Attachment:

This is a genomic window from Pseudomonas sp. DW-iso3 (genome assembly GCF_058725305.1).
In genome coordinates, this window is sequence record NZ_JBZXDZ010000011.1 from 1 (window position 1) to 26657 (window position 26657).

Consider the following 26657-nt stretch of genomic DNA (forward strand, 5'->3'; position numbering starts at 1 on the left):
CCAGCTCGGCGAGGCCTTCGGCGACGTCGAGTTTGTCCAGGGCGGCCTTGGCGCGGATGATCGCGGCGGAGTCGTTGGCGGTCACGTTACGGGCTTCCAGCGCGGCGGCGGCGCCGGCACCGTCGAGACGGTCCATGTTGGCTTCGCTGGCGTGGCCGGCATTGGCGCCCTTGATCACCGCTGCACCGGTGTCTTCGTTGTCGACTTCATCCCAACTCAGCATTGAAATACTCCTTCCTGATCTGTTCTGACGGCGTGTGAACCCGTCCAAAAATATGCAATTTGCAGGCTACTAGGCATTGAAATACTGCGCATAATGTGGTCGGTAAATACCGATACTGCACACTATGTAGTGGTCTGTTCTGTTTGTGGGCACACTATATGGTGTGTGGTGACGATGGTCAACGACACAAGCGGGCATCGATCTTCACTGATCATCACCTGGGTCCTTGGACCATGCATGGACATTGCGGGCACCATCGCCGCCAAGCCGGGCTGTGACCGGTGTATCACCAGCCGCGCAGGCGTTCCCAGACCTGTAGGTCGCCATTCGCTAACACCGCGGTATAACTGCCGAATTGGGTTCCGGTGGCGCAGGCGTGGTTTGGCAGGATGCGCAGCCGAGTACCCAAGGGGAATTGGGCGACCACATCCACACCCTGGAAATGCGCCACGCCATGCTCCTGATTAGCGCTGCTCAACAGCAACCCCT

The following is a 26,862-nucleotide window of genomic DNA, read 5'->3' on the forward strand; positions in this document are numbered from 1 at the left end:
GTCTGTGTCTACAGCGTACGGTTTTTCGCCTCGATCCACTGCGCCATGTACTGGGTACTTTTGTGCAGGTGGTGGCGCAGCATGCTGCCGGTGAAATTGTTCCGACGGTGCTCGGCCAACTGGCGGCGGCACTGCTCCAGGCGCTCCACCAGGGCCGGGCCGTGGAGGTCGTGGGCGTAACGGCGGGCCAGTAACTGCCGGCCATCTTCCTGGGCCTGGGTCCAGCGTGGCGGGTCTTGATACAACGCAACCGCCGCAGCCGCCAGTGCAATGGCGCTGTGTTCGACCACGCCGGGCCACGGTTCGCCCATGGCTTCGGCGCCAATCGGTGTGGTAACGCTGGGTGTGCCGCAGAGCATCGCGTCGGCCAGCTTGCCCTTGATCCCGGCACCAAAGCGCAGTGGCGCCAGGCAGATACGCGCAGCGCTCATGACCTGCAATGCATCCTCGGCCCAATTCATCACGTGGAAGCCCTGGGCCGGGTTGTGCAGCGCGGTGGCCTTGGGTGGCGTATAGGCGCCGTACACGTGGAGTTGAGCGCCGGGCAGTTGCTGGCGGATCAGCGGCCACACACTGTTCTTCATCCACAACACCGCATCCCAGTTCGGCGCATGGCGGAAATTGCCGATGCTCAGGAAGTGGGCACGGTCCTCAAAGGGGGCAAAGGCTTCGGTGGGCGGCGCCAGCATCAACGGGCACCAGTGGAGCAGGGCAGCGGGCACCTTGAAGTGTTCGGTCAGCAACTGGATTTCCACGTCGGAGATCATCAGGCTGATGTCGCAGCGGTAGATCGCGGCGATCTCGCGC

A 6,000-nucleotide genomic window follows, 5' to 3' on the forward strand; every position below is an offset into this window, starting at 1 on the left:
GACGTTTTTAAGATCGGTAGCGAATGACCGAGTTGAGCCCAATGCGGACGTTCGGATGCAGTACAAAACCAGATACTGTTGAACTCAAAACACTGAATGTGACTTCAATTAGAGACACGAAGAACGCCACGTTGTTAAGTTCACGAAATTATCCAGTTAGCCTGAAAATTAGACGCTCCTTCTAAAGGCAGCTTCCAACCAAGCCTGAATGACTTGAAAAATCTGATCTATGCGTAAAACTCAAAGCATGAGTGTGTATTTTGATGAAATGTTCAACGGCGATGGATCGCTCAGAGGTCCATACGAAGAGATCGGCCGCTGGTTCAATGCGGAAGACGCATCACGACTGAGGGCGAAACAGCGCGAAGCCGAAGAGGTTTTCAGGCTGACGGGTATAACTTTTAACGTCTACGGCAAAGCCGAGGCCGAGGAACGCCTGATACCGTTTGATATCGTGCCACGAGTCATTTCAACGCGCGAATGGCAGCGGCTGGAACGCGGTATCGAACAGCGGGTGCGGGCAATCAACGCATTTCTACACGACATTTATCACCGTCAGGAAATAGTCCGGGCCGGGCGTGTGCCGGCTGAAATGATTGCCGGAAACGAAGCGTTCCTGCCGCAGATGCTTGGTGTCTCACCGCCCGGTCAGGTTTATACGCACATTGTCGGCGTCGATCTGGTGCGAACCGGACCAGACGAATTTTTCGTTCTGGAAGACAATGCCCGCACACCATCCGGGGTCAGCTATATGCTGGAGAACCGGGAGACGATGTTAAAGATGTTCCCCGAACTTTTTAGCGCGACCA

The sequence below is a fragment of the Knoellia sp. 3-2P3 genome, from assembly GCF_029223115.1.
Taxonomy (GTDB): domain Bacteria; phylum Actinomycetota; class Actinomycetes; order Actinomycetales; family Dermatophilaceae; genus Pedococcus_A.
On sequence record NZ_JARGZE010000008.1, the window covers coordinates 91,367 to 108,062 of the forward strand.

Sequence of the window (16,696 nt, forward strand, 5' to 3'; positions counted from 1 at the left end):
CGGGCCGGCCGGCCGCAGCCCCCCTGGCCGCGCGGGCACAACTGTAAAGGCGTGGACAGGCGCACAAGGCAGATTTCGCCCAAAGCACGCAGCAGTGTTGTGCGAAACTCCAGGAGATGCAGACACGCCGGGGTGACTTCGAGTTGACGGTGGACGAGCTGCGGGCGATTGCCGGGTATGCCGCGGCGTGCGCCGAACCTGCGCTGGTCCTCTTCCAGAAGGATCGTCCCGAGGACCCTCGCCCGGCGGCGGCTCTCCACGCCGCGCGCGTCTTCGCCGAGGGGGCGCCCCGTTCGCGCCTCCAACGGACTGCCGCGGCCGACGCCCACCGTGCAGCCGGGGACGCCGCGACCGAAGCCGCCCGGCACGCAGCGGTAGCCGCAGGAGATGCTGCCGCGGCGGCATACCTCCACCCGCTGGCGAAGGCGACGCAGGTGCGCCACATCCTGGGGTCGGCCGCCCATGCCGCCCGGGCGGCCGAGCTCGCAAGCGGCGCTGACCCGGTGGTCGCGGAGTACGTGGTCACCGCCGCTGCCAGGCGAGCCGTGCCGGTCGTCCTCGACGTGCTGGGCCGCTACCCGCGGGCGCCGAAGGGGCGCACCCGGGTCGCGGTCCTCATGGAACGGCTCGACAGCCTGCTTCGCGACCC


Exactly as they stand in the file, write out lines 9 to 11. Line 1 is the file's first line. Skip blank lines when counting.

The sequence below is a fragment of the Knoellia sp. 3-2P3 genome, from assembly GCF_029223115.1.
Taxonomy (GTDB): domain Bacteria; phylum Actinomycetota; class Actinomycetes; order Actinomycetales; family Dermatophilaceae; genus Pedococcus_A.
On sequence record NZ_JARGZE010000008.1, the window covers coordinates 91,367 to 108,062 of the forward strand.